“The preservation of this irreplaceable heritage is in the public interest so that its
vital legacy of cultural, educational, esthetic, inspirational, economic and energy
benefits will be maintained and enriched for future generations of Americans.”
-1966 National Historic Preservation Act
$60 million for State Historic Preservation Officers (SHPOs) for heritage preservation and
protection programs that create jobs, economic development, and community revitalization.
The request includes $10 million for a competitive grant program to find and document
America’s historic resources. (current funding - $46.925 million, President’s request - $46.925
In partnership with the federal government, SHPOs carry out the primary functions of the
National Historic Preservation Act including –finding and documenting America’s historic places, making
nominations to the National Register, providing assistance on rehabilitation tax credit projects, reviewing
impacts of federal projects, working with local governments and preservation commissions, and
conducting preservation education and planning.
 $15 million for Tribal Historic Preservation Officers (THPOs) to carry out the requirements of the
National Historic Preservation Act and to support the tribal competitive grant program.
(current funding - $8.985 million, President’s request $9.985 million)
THPOs are federally recognized tribal governments that have entered into an agreement
with the Department of the Interior to assume the federal compliance role of the SHPO on their respective
Tribal lands. THPOs are actively involved with projects to improve Indian schools, roads, health clinics and
housing. In FY96, 12 tribes received an average of $80,000. In FY13, 136 tribes received an average of
$60,000 – more than $20,000 less than when the program first started. There are anticipated to be nearly 170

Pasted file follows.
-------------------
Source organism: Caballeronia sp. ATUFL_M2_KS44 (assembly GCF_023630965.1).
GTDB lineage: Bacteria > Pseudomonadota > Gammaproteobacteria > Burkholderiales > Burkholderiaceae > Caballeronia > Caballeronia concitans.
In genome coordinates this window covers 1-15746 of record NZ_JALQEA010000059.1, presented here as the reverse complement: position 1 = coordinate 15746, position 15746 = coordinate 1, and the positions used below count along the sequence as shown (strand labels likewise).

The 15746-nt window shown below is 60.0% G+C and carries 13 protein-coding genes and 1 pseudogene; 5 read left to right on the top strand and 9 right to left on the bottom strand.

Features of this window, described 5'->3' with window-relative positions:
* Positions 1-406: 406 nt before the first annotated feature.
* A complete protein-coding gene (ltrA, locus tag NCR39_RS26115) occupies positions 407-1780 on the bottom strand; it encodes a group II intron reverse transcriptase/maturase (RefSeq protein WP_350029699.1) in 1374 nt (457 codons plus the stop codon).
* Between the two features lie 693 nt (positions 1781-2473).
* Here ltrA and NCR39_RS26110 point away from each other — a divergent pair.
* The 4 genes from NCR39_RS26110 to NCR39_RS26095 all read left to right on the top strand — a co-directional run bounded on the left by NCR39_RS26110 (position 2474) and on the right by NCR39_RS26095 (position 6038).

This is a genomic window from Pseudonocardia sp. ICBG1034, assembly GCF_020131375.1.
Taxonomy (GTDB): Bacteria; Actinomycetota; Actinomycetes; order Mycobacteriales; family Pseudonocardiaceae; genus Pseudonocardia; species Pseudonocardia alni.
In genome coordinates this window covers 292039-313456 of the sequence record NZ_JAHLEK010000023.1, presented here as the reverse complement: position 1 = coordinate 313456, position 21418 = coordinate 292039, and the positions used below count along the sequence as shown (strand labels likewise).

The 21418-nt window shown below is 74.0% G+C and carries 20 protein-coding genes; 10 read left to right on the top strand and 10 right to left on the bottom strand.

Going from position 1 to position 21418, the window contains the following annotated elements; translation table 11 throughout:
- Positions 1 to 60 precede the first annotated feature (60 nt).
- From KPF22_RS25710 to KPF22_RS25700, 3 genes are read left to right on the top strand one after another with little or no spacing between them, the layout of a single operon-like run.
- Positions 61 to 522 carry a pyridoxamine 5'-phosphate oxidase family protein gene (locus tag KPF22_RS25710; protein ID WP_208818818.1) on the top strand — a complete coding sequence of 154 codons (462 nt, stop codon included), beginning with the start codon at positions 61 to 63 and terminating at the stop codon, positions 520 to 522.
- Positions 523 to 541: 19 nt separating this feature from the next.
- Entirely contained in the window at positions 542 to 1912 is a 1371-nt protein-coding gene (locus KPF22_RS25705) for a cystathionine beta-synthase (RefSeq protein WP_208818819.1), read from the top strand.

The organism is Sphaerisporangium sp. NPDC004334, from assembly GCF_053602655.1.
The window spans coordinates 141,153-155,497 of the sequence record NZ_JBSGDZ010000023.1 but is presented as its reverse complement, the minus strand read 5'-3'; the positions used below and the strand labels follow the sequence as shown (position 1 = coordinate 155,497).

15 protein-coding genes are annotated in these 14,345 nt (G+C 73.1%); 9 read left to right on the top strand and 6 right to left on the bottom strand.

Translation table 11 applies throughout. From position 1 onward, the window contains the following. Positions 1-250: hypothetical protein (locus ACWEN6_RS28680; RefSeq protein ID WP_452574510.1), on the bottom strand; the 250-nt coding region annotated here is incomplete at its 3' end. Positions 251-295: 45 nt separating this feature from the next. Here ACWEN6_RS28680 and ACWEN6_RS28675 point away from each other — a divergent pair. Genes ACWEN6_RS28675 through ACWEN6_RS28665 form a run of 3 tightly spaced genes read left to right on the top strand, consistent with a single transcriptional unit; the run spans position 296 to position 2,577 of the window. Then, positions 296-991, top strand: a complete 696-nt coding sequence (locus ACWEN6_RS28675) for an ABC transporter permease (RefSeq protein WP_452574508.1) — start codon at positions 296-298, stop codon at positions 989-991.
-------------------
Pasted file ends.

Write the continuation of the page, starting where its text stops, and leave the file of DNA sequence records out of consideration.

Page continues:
THPOs by the end of FY16. Without significantly increased funding, the average THPO grant will continue to
 $3 million for a competitive Identification Grant Program (current funding - $500,000,
President’s Request $500,000)
For competitive grants for the survey and nomination of properties to the National Register of
Places and as National Historic Landmarks associated with communities currently underrepresented.
Examples of last year’s award winners included funding for an archaeological survey of railroad sites
associated with Chinese labor in Utah, funding to nominate to the National Register up to 20 sites
associated with Latino history in California and funding to develop a customized program for inventorying
and mapping Pueblo villages in New Mexico.
 $30 million for Civil Rights Initiative Competitive Grants (current funding - $0, President’s
Request $30 million)
A competitive grant program to preserve the sites and stories of Civil Rights in America. Funding would
provide competitive grants to document, interpret, and preserve the sites and stories with the Civil Rights
movement and the African American experience.
 $2.5 million for Historically Black Colleges and Universities (current funding - $0, President’s
Request $2.5 million)
Funding would provide grants to Historically Black Colleges and Universities (HBCUs) to document, interpret,
and preserve the stories and sites associated with the Civil Rights Movement and the African-American
Preservation Action/202-463-0970  National Conference of State Historic Preservation Officers/202-624-5465  American Cultural Resources Association/202.567.7594
National Trust for Historic Preservation/202-588-6000  National Trust Community Investment Corporation/202-588-6049  Historic Tax Credit Coalition/202.567.2900
National Association of Tribal Historic Preservation Officers/202-628-8476  National Alliance of Preservation Commissions/706-542-0169